As someone who greatly enjoys soccer and hopes that American players and coaches will continue to find opportunities in the world’s best leagues, I very much want Jesse Marsch to succeed as the manager of Leeds United. It is for that very same reason that I would also like Marsch to stop going out of his way to embarrass us.
Marsch got the Leeds job at the beginning of March, following the club’s dismissal of legendary Argentine manager Marcelo Bielsa. If Leeds was looking for a change in personality, it certainly succeeded. Bielsa, a famously obsessive and brooding tactician who did more glowering than speaking, was suddenly replaced by an effusive American whose task seemed to be to inject some life and enthusiasm into the squad. When Marsch was first appointed, he acknowledged that his background and personality might bring with it a bit of a stigma, one he admitted would only be reinforced by the popularity of Ted Lasso, an indescribably mawkish television show about an effusive American soccer coach attempting to inject some life and enthusiasm into a down-on-its-luck English soccer team. Marsch wisely distanced himself from the character during one of his first press conferences, admitting that he has never seen the show, but then immediately leaned into the very stereotype the show has created.
“All I can say is the only way I know how to do things is just to go all in, to give everything I have, to believe in who I am, to believe in the people that I work with and to try to maximize what we are every day,” Marsch said. “And I find that if you can do that effectively you can be incredibly surprised with the human spirit and what you can achieve. So, that sounds like Ted Lasso I think, from what I’ve heard.”
That was the first time Marsch said or did something that made me groan out loud, but it certainly wouldn’t be the last. Just a few days later, after Marsch coached his first game and saw his team lose 1–0 to Leicester City, he gathered all of his players for an (easily filmable) postgame pep talk:
A few weeks later, after getting pasted 4–0 by Manchester City at home, Marsch made a big show of acknowledging and firing up the home fans:
When Marsch gave his postgame interview on that same day, he spoke like a man who had just won a game by four goals, rather than the other way around:
And now this week, as Leeds heads into a tough game against Chelsea, riding a three-game winless streak and sitting in the final relegation spot, Marsch has turned his Ted Lasso impersonation up to 11. From ESPN:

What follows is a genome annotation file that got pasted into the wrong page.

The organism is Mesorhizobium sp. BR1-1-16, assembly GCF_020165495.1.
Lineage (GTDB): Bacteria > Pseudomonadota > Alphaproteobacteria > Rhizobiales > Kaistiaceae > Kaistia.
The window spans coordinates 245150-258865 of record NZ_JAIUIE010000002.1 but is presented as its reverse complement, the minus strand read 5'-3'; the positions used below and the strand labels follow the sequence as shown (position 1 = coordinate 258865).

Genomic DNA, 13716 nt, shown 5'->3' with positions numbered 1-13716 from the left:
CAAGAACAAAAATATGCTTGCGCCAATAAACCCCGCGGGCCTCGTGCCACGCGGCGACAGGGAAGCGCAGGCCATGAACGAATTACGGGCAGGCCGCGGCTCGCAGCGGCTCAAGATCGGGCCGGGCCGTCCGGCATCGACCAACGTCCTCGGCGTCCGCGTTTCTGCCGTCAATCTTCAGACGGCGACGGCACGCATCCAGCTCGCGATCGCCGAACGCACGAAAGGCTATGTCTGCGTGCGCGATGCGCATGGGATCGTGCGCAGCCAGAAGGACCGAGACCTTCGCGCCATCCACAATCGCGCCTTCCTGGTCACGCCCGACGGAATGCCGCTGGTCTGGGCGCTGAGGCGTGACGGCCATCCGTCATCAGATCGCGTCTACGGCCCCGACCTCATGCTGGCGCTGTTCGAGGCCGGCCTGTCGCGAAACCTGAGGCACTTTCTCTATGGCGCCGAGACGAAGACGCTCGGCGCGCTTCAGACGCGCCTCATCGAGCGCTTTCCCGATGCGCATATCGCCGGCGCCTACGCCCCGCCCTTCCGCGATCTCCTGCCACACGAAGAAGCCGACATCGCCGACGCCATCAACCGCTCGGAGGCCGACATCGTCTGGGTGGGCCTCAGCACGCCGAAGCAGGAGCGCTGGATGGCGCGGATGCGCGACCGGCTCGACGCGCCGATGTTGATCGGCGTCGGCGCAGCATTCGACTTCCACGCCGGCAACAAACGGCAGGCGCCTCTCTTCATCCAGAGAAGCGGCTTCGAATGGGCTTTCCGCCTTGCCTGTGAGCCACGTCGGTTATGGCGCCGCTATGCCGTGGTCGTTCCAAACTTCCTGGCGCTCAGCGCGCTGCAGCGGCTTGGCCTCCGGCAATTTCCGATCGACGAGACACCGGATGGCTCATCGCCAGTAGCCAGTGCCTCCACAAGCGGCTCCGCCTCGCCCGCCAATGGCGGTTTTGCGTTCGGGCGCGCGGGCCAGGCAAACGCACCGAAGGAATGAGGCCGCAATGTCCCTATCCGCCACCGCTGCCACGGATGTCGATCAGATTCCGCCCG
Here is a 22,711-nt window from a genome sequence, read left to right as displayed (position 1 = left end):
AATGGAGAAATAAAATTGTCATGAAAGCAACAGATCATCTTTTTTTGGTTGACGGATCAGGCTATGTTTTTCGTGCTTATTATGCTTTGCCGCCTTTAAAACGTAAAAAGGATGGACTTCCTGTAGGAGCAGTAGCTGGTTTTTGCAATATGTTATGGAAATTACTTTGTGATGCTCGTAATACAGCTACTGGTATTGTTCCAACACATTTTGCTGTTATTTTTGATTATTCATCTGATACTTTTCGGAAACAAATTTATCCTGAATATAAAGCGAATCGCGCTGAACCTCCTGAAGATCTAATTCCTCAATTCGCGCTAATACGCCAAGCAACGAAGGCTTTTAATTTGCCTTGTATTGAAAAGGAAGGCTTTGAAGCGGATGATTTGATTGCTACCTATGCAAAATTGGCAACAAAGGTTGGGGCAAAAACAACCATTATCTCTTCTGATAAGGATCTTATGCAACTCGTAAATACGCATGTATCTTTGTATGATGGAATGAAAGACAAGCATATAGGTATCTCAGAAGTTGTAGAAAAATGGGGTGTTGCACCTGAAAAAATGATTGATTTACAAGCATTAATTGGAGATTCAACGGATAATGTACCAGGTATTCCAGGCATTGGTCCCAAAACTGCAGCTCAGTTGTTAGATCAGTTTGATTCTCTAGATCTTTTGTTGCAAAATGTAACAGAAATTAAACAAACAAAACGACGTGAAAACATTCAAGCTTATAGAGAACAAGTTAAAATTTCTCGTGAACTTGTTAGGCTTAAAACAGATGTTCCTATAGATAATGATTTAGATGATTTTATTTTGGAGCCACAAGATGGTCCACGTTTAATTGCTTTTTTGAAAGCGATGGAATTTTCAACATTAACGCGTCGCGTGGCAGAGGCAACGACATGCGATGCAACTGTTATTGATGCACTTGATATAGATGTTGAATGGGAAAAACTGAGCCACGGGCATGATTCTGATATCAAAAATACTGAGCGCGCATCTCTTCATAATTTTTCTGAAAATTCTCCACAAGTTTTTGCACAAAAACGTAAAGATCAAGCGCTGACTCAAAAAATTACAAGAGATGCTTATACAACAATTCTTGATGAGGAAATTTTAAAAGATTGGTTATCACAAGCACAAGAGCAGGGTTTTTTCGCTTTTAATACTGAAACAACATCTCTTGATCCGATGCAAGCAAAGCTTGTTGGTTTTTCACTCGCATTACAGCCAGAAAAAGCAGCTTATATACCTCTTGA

“I have hundreds of quotes I use at different moments,” Marsch told reporters, adding that the likes of NBA icon Michael Jordan, former Chicago Bulls coach Phil Jackson and American football coaching great Vince Lombardi also inspire him.
“I try to think how they fit with who I am and how we play football. I love quotes, learning from people of the past. Sports figures, historical figures, whatever. The key is understanding what messages to use at the right time.”
“I love basketball culture in America,” Marsch added. “The way they combine inner-city kids with university graduates and incredible mentors is amazing.
“I use things that resonate with me… there are historical figures, Gandhi, Mother Teresa, presidents like John F. Kennedy.”ESPN
To all of this I must say: Enough!
Jesse Marsch, you are making us look bad. At best, you are coming off like exactly the sort of dopey, aw-shucks American that everyone in the English press was so eager to make fun of you for being. At worst, you are coming off like a performative dork who seems more concerned with polishing his own personal brand as a motivational maven than he is with actually winning soccer games—a task that, to be fair, Marsch’s Leeds has performed pretty solidly. This isn’t college basketball. You don’t make a career out of being a quirky personality who gives good quotes to the media. This is the Premier League, where even the most respected coaches in the world can be out of a job within eight months if the results aren’t there. There are consequences to this shit, and if you take Leeds down while simultaneously confirming every negative stereotype the world already held about American coaches, you’re gonna fuck it up for everyone else. Just be a surly jerk like every other coach in the league, and win some games.